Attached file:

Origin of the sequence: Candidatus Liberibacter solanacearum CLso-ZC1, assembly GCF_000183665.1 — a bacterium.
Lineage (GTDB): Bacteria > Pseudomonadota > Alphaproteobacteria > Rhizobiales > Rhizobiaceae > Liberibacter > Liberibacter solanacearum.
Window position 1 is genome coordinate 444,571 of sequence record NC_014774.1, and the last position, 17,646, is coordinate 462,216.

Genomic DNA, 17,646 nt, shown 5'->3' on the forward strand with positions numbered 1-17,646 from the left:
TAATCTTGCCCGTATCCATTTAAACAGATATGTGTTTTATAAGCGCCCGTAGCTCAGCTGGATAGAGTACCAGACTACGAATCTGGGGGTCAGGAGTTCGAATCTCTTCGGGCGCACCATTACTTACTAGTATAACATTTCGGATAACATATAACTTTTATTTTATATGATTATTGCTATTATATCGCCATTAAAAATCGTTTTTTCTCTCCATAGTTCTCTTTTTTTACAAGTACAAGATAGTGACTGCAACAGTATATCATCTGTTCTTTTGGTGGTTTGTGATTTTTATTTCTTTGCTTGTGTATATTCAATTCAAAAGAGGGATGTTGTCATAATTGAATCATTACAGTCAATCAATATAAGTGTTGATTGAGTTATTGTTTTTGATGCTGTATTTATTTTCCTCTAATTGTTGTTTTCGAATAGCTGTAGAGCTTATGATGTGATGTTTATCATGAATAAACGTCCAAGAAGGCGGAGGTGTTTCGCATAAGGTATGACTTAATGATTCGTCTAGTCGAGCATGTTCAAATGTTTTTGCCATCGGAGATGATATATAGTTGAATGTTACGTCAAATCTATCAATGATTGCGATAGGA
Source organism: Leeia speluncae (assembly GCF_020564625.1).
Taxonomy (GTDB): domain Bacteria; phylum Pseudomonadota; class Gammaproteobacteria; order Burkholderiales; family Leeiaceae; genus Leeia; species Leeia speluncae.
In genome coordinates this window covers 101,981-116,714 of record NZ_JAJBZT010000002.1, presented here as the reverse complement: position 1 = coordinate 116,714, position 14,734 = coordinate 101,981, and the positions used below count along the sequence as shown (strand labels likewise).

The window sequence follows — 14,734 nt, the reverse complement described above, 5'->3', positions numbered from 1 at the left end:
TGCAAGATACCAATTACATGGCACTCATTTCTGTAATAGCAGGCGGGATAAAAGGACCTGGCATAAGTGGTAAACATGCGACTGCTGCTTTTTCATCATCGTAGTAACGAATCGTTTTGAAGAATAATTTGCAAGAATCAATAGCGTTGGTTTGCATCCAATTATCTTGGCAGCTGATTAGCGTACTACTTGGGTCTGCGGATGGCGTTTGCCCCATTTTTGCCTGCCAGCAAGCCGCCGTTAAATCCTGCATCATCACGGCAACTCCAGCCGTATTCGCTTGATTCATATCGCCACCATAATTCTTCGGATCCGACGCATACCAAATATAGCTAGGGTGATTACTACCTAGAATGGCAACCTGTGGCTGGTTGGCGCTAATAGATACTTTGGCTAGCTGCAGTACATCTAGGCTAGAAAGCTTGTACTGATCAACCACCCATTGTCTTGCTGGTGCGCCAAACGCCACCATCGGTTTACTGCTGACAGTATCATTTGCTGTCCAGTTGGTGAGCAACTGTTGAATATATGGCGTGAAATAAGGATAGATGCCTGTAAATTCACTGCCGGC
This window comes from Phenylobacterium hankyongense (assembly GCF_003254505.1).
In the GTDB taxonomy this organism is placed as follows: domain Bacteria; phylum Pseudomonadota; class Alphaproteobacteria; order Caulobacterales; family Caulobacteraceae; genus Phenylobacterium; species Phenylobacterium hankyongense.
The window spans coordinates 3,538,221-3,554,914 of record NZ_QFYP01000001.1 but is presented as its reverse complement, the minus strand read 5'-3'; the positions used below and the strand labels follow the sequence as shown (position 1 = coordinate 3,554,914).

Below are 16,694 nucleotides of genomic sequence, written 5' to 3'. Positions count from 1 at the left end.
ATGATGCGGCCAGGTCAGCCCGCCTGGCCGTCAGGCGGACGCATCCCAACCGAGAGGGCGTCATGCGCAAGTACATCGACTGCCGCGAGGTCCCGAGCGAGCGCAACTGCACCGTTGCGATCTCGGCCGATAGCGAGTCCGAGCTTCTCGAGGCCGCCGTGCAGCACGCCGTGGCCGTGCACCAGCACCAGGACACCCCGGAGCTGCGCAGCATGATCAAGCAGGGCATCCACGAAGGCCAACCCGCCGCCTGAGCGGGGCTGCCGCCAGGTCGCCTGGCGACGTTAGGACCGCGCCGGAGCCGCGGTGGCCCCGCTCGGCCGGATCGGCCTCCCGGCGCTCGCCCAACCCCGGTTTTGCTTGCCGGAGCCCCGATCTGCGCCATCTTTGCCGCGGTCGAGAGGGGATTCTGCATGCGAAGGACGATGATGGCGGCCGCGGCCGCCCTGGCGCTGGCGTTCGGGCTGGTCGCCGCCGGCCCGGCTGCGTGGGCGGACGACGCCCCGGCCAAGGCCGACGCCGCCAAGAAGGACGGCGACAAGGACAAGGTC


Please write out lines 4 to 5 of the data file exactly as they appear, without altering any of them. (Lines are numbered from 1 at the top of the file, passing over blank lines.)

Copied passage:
Genomic DNA, 17,646 nt, shown 5'->3' on the forward strand with positions numbered 1-17,646 from the left:
TAATCTTGCCCGTATCCATTTAAACAGATATGTGTTTTATAAGCGCCCGTAGCTCAGCTGGATAGAGTACCAGACTACGAATCTGGGGGTCAGGAGTTCGAATCTCTTCGGGCGCACCATTACTTACTAGTATAACATTTCGGATAACATATAACTTTTATTTTATATGATTATTGCTATTATATCGCCATTAAAAATCGTTTTTTCTCTCCATAGTTCTCTTTTTTTACAAGTACAAGATAGTGACTGCAACAGTATATCATCTGTTCTTTTGGTGGTTTGTGATTTTTATTTCTTTGCTTGTGTATATTCAATTCAAAAGAGGGATGTTGTCATAATTGAATCATTACAGTCAATCAATATAAGTGTTGATTGAGTTATTGTTTTTGATGCTGTATTTATTTTCCTCTAATTGTTGTTTTCGAATAGCTGTAGAGCTTATGATGTGATGTTTATCATGAATAAACGTCCAAGAAGGCGGAGGTGTTTCGCATAAGGTATGACTTAATGATTCGTCTAGTCGAGCATGTTCAAATGTTTTTGCCATCGGAGATGATATATAGTTGAATGTTACGTCAAATCTATCAATGATTGCGATAGGA